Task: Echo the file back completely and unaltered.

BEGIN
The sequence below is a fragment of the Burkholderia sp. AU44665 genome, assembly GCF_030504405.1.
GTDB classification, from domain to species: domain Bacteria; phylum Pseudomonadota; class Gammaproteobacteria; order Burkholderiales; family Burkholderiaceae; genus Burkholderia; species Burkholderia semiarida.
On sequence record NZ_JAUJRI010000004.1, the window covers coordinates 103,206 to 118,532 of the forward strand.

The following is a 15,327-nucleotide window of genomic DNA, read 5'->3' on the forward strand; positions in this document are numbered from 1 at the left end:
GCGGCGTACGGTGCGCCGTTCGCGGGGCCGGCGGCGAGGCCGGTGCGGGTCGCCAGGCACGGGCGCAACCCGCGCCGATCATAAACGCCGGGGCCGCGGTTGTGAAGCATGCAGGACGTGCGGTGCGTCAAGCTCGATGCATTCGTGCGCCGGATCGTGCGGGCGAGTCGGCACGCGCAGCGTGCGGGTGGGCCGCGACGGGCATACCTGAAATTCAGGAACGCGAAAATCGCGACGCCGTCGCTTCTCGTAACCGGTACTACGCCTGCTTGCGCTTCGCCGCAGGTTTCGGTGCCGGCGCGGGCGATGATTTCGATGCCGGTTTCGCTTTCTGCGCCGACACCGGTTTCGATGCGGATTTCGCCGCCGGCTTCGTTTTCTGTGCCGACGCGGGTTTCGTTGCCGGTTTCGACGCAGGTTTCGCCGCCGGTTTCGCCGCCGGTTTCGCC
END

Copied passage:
The sequence below is a fragment of the Burkholderia sp. AU44665 genome, assembly GCF_030504405.1.
GTDB classification, from domain to species: domain Bacteria; phylum Pseudomonadota; class Gammaproteobacteria; order Burkholderiales; family Burkholderiaceae; genus Burkholderia; species Burkholderia semiarida.
On sequence record NZ_JAUJRI010000004.1, the window covers coordinates 103,206 to 118,532 of the forward strand.

The following is a 15,327-nucleotide window of genomic DNA, read 5'->3' on the forward strand; positions in this document are numbered from 1 at the left end:
GCGGCGTACGGTGCGCCGTTCGCGGGGCCGGCGGCGAGGCCGGTGCGGGTCGCCAGGCACGGGCGCAACCCGCGCCGATCATAAACGCCGGGGCCGCGGTTGTGAAGCATGCAGGACGTGCGGTGCGTCAAGCTCGATGCATTCGTGCGCCGGATCGTGCGGGCGAGTCGGCACGCGCAGCGTGCGGGTGGGCCGCGACGGGCATACCTGAAATTCAGGAACGCGAAAATCGCGACGCCGTCGCTTCTCGTAACCGGTACTACGCCTGCTTGCGCTTCGCCGCAGGTTTCGGTGCCGGCGCGGGCGATGATTTCGATGCCGGTTTCGCTTTCTGCGCCGACACCGGTTTCGATGCGGATTTCGCCGCCGGCTTCGTTTTCTGTGCCGACGCGGGTTTCGTTGCCGGTTTCGACGCAGGTTTCGCCGCCGGTTTCGCCGCCGGTTTCGCC